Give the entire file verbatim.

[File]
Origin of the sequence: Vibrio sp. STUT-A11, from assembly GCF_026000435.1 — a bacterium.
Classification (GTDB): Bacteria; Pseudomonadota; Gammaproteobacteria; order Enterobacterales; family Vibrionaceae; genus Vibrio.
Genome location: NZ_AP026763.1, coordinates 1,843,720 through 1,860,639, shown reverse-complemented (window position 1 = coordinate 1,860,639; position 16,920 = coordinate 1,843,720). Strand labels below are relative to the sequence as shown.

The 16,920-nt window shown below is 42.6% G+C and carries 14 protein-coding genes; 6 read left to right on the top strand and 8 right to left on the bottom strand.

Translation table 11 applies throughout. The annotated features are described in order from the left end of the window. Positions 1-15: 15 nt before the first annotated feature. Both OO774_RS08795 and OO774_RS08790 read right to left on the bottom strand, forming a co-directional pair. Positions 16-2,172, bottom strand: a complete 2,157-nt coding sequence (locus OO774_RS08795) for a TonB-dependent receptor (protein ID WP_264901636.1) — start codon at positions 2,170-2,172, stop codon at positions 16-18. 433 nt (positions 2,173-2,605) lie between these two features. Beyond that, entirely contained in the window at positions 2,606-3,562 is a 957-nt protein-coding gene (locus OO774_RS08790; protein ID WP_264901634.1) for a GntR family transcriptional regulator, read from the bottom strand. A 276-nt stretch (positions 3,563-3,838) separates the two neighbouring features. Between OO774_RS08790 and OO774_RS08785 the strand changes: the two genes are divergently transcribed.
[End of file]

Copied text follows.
Origin of the sequence: Vibrio sp. STUT-A11, from assembly GCF_026000435.1 — a bacterium.
Classification (GTDB): Bacteria; Pseudomonadota; Gammaproteobacteria; order Enterobacterales; family Vibrionaceae; genus Vibrio.
Genome location: NZ_AP026763.1, coordinates 1,843,720 through 1,860,639, shown reverse-complemented (window position 1 = coordinate 1,860,639; position 16,920 = coordinate 1,843,720). Strand labels below are relative to the sequence as shown.

The 16,920-nt window shown below is 42.6% G+C and carries 14 protein-coding genes; 6 read left to right on the top strand and 8 right to left on the bottom strand.

Translation table 11 applies throughout. The annotated features are described in order from the left end of the window. Positions 1-15: 15 nt before the first annotated feature. Both OO774_RS08795 and OO774_RS08790 read right to left on the bottom strand, forming a co-directional pair. Positions 16-2,172, bottom strand: a complete 2,157-nt coding sequence (locus OO774_RS08795) for a TonB-dependent receptor (protein ID WP_264901636.1) — start codon at positions 2,170-2,172, stop codon at positions 16-18. 433 nt (positions 2,173-2,605) lie between these two features. Beyond that, entirely contained in the window at positions 2,606-3,562 is a 957-nt protein-coding gene (locus OO774_RS08790; protein ID WP_264901634.1) for a GntR family transcriptional regulator, read from the bottom strand. A 276-nt stretch (positions 3,563-3,838) separates the two neighbouring features. Between OO774_RS08790 and OO774_RS08785 the strand changes: the two genes are divergently transcribed.